It's "summer cold" season, and it's here to put a damper on your training schedule. If you’ve ever tried to run while suffering from a cold, you know it’s no walk (or run) in the park. But is it bad for your health? Not always. Ultimately, it depends on your symptoms, according to Dr. Anthony Hackney, Ph.D., professor of exercise physiology & nutrition at the University of North Carolina, Chapel Hill.
Hackney, who works with professional athletes, says the first rule of running while sick is obvious: Don’t run if you have a fever. Especially if your illness is in early days, a high temperature could signal that you’re actually experiencing early flu symptoms, which would be much more serious.
Hackney’s other rule of thumb is a little more complicated. He says it’s usually okay to go out for a jog if your cold symptoms are affecting you from the neck up. If you’ve got the sniffles or a sore throat, it shouldn't be a big deal to run. But if you’re coughing a lot and you can tell the cold has spread into your chest — say, you’re hacking up phlegm — it’s generally better to rest up before you hit the pavement. “If you’re running and you’re congested in your chest, it’s harder to get air in and out,” Hackney says. “You run the risk of it being more difficult to get oxygen into your blood. This is going to mean you’ll have to work a little bit harder when you run, which will make you a little more fatigued.” If you’re fatigued, it’s harder for your body to fight off the cold.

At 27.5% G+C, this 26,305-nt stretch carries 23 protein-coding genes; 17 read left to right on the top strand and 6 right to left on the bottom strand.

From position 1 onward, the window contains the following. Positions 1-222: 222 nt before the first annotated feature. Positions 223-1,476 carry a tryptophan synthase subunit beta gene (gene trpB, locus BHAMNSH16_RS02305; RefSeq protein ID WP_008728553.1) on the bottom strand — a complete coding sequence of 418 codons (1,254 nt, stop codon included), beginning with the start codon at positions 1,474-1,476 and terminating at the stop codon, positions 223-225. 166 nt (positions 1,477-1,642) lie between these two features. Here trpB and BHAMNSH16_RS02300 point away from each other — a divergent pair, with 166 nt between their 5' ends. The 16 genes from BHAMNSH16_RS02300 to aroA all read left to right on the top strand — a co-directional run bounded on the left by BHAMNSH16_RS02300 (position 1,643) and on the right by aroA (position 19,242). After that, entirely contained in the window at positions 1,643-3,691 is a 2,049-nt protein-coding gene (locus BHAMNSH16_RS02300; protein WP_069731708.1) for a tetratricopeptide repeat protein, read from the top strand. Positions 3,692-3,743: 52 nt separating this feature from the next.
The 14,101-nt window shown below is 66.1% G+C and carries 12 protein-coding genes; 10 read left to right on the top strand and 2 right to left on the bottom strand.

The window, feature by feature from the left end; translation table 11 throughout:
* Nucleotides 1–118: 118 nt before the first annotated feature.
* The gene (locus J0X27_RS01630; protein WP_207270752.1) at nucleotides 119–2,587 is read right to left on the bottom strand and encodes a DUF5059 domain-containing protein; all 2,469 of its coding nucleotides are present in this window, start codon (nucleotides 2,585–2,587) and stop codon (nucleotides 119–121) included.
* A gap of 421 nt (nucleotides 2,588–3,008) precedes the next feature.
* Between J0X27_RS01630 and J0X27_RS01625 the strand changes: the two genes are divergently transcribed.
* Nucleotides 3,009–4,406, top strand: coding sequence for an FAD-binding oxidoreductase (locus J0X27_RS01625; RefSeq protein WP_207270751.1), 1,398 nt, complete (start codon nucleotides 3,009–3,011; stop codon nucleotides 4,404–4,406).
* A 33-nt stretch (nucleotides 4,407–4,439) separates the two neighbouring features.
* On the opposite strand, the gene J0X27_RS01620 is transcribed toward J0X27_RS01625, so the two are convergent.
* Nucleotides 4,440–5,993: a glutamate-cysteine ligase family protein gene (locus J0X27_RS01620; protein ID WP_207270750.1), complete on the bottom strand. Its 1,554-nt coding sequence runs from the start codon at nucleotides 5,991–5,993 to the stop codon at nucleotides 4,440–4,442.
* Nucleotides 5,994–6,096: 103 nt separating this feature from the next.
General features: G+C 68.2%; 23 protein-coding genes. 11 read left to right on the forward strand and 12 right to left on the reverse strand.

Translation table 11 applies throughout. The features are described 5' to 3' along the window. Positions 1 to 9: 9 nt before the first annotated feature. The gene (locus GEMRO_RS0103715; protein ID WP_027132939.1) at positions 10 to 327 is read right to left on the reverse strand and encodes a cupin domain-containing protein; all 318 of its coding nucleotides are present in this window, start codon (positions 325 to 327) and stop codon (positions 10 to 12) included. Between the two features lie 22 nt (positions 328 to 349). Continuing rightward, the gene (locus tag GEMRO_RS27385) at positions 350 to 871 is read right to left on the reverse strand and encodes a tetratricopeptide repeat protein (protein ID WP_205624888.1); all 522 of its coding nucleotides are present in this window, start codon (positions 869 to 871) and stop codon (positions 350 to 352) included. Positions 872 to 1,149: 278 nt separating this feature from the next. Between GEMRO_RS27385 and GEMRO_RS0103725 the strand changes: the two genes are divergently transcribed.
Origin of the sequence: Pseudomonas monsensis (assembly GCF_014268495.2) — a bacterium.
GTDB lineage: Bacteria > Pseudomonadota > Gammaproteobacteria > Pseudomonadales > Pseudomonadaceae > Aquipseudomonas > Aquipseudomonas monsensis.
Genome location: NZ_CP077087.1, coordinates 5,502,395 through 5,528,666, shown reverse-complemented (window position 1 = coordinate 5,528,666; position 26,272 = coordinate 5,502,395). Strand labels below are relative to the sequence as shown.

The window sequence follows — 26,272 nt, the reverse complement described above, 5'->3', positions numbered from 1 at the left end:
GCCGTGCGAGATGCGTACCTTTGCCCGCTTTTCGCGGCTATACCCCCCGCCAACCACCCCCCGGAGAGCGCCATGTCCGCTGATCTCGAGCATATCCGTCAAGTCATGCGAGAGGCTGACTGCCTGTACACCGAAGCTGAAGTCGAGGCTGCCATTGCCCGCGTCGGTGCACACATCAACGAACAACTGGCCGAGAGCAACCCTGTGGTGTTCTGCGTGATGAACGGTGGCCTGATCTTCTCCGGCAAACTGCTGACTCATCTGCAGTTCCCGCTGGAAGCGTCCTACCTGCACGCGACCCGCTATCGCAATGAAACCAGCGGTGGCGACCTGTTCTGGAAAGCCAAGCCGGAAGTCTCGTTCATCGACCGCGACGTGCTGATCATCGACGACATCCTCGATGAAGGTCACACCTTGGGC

Hackney also points out that if you’re exercising intensely, you’ll have what doctors call transient immunosuppression. In human speak, that means your immune system is not working as well as it should after a difficult sweat session. This is an added layer of bad news, as your system is already trying to fight off your cold. “If you have immunosuppression, that means you might get sick from things you wouldn’t normally get sick from,” Hackney says. This could make you sicker when you’re already sniffly and miserable.
One way to avoid this immunosuppression is to not exercise as hard as you normally would. Take a few miles off your run, or slow your pace.
For what it’s worth, I asked Cleveland Clinic’s Dr. Donald Ford, a family medicine specialist, if running with a head cold was different from running with a cough, and if the adrenaline from exercise could help fight off a cold. His response was: “No and no.”
The bottom line is this: As Hackney puts it, run at your own risk, and take it easy on your body.
“When you get a cold viral infection, your body is already putting stress on itself from a health perspective to fight it off,” Hackney says. “If you’ve already got one stress, don’t add too many more on top of that.”